By Daniel Hunter
Nine in 10 (94%) small businesses believe energy prices are about to go up again, with two thirds (67%) anticipating a rise of 10% or more over the next year, according to research from price comparison service Make It Cheaper.
However any further rise in the cost of energy is likely to provoke anger among business owners who already think that they are paying too much for their gas and electricity. When asked which overhead they consider to be most unfairly priced, the 500 respondents to Make It Cheaper’s survey of business owners answered:
28% = Energy
21% = Petrol/Diesel
15% = Business Rates
13% = Bank Charges
9% = Insurance
6% = Employment Tax
4% = Rail Fares
3% = Rent
1% = Loans
Furthermore, the energy industry’s recent claim that pressure on prices is primarily due to an increase in the taxes they are obliged to collect on the government’s behalf seems to have fallen on deaf ears. Almost half (45%) of businesses blame the suppliers’ push for profits as the reason behind the 10% rise in business electricity prices over the past 12 months, with only one in 10 pointing the finger at the government’s environmental policy.
When asked for the most likely cause of energy price inflation, the answers were as follows:
45% = The suppliers' determination to make a profit come-what-may
23% = Too much reliance on energy being imported into the UK
11% = The government’s environmental taxes/subsidies included in bill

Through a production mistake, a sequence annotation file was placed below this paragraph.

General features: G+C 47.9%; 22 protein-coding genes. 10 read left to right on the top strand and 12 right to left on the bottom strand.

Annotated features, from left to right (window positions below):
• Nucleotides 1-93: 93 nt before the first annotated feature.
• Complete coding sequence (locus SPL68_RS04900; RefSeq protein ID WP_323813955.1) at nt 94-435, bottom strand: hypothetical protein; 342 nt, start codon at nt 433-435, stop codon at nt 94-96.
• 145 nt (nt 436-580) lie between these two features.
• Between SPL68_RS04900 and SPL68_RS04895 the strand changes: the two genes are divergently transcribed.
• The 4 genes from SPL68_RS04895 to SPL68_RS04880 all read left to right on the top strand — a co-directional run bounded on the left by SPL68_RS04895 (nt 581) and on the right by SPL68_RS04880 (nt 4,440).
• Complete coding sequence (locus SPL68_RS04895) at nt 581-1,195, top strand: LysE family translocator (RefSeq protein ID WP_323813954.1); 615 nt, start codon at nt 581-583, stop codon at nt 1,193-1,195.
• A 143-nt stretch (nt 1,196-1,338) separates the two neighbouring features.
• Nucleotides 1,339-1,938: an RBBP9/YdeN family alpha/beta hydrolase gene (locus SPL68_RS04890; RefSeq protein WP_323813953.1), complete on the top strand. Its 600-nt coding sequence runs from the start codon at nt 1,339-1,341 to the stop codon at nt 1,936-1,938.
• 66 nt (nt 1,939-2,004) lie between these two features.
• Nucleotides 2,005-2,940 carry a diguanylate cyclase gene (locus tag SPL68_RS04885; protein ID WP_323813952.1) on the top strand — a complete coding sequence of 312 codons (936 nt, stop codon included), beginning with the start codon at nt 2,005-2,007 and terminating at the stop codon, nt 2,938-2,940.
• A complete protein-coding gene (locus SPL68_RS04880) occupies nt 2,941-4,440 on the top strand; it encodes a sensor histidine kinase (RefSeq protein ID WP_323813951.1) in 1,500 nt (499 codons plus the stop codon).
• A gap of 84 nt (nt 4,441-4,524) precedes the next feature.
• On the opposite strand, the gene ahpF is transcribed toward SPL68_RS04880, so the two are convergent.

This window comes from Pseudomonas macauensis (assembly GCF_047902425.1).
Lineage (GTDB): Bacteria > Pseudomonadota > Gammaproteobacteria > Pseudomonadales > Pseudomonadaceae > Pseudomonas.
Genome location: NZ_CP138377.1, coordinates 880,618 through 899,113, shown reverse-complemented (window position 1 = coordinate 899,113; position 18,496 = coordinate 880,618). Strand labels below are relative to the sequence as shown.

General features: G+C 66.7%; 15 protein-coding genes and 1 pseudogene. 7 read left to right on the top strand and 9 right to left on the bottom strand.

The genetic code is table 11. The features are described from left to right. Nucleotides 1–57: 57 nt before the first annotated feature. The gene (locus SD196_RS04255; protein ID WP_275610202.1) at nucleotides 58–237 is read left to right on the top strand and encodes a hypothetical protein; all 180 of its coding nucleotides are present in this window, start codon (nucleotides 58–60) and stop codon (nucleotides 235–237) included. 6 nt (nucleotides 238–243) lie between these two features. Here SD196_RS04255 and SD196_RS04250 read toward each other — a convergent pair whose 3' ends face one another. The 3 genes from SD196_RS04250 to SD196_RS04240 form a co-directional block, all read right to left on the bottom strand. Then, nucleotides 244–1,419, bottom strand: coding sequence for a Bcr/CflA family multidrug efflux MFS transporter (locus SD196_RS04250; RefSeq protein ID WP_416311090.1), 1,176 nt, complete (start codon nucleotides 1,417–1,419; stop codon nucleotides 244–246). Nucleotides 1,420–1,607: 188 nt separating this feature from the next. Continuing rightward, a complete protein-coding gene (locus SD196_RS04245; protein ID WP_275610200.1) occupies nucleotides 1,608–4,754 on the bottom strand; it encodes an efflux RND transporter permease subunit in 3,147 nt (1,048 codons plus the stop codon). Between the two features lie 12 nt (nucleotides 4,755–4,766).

10% = Lack of competition between suppliers in the UK energy market
6% = Demand for energy from fast-growing overseas economies
5% = Funding capital expenditure on the UK’s energy infrastructure
“Of all the overheads we speak to businesses about, the relentless rise in energy prices has caused the most bitterness. For whatever reason, over half of businesses have ended up on the wrong kind of energy contracts with some paying in excess of 20 pence per unit for their electricity," Jonathan Elliott, managing director of Make It Cheaper, commented.
"A quick phone call to us, for example, will tell you that new contracts are available at around 10 pence a unit for electricity or just under four pence a unit for gas.”
Entrepreneur and small business advisor, Doug Richard, added: “The disproportionate cost of energy looks set to remain public enemy number one, certainly for the business community. Anyone holding on for a drop in prices is in for a long wait. The best way to keep a lid on your energy bills is to get into a regular switching habit. And at whose expense would that be? A handful of foreign-owned energy companies who’ve had their hands in the cookie jar for years. I can live with that.”
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